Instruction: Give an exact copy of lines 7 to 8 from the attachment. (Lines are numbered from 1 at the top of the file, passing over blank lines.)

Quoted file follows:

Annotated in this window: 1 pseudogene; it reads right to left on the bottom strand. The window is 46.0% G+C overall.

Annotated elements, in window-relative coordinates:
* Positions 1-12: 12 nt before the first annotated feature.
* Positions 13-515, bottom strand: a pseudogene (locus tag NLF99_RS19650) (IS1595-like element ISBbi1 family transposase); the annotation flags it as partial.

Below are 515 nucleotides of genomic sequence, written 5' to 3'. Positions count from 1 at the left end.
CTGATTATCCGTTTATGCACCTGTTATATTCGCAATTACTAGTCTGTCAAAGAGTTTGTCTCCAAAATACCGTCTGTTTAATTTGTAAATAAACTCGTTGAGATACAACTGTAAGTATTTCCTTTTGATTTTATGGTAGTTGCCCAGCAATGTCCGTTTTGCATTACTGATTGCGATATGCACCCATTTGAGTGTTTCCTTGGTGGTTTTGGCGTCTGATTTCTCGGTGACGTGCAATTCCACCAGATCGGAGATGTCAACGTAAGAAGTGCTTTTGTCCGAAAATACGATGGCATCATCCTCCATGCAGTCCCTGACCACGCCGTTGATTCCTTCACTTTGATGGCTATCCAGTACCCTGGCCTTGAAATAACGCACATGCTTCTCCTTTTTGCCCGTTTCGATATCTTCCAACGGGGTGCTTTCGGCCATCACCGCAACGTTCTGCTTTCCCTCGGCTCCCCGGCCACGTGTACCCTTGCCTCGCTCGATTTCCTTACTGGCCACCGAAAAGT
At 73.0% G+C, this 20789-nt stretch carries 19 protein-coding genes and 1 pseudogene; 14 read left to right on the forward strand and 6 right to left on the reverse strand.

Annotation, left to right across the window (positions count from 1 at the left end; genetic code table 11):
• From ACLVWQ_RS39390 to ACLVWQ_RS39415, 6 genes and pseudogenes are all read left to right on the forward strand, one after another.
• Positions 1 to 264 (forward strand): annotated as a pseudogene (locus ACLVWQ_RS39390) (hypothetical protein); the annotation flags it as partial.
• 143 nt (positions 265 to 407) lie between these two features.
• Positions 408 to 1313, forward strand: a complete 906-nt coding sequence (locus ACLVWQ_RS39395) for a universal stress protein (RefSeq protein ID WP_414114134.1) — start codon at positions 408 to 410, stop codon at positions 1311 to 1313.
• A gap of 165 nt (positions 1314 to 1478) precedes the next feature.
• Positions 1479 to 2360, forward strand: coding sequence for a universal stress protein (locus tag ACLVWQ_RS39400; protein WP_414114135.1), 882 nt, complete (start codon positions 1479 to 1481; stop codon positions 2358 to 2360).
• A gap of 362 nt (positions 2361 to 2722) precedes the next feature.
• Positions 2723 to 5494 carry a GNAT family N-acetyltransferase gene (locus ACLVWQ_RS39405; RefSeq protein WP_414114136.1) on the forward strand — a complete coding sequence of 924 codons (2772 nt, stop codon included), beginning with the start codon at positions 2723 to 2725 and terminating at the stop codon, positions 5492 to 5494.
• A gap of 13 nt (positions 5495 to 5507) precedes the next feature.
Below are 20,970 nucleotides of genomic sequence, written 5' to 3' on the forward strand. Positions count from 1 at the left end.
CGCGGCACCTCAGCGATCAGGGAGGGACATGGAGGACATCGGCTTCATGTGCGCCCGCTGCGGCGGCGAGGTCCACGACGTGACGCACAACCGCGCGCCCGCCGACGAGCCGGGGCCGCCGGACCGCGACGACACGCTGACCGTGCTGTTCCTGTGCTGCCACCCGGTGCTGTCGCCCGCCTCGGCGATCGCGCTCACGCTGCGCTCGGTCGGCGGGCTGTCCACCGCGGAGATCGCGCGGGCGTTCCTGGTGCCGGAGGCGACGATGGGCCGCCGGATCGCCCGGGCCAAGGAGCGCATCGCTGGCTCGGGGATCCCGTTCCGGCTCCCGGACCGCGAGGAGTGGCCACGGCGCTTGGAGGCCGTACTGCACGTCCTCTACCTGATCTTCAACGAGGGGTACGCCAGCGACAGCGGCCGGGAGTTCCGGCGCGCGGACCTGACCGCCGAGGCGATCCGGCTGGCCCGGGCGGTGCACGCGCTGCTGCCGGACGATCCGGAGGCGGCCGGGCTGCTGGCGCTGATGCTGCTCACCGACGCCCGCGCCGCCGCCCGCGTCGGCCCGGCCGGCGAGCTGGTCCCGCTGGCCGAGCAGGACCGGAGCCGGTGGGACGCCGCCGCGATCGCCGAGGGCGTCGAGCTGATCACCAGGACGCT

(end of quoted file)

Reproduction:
At 73.0% G+C, this 20789-nt stretch carries 19 protein-coding genes and 1 pseudogene; 14 read left to right on the forward strand and 6 right to left on the reverse strand.

Annotation, left to right across the window (positions count from 1 at the left end; genetic code table 11):